• How can you tell the difference between Paget's disease and eczema?

    Paget's disease usually affects one breast, whereas eczema may affect both. Paget's disease will not respond to medications you would use to treat eczema.

11 Sources
Verywell Health uses only high-quality sources, including peer-reviewed studies, to support the facts within our articles. Read our editorial process to learn more about how we fact-check and keep our content accurate, reliable, and trustworthy.
  1. Gaurav A, Gupta V, Koul R, et al. Practical consensus recommendations for Paget's disease in breast cancer. South Asian J Cancer. 2018;7(2):83-86. doi:10.4103/sajc.sajc_107_18

  2. National Organization for Rare Disorders. Paget's disease of the breast.

  3. National Cancer Institute. Paget's disease of the breast.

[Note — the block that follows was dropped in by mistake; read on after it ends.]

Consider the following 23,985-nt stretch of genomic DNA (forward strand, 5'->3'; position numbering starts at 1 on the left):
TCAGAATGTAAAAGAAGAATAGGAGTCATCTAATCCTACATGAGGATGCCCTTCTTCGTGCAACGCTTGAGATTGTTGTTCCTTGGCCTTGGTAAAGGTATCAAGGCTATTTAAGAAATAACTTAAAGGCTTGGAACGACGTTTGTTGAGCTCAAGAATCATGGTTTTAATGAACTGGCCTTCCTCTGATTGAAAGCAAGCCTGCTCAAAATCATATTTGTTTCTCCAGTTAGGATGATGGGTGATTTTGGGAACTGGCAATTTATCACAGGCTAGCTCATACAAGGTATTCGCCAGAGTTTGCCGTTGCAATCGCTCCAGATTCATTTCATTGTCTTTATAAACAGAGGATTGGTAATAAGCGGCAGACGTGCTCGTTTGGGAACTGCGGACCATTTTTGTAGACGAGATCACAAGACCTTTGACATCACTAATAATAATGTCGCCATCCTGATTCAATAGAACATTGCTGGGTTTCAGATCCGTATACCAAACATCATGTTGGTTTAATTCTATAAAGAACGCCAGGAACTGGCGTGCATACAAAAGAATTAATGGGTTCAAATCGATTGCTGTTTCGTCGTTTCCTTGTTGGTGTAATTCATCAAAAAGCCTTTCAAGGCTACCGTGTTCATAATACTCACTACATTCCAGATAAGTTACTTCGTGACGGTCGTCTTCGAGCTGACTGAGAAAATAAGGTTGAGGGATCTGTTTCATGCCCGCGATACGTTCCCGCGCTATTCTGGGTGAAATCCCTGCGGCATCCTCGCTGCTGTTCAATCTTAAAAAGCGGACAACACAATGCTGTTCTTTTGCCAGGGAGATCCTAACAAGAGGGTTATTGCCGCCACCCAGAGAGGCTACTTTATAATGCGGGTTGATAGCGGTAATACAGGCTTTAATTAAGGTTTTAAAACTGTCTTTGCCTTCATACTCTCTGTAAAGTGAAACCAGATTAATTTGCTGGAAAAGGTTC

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  5. American Cancer Society. Paget's disease of the breast.

  6. Centers for Disease Control and Prevention. Breast and ovarian cancer and family history risk categories.

  7. Daly B, Olopade OI. Race, ethnicity, and the diagnosis of breast cancer [published correction appears in JAMA. 2015 Feb 17;313(7):729]. JAMA. 2015;313(2):141-142. doi:10.1001/jama.2014.17323

  8. National Cancer Institute. Alcohol and cancer risk.

  9. Gaurav A, Gupta V, Koul R, et al. Practical consensus recommendations for Paget’s disease in breast cancer. South Asian J Cancer. 2018;07(02):083-086. doi:10.4103/sajc.sajc_107_18

  10. American Cancer Society. Can I lower my risk of breast cancer?

  11. Lopes Filho LL, Lopes IM, Lopes LR, et al. Mammary and extramammary Paget's disease. An Bras Dermatol. 2015;90(2):225-231. doi:10.1590/abd1806-4841.20153189

Originally written by Pam Stephan
Pam Stephan is a breast cancer survivor.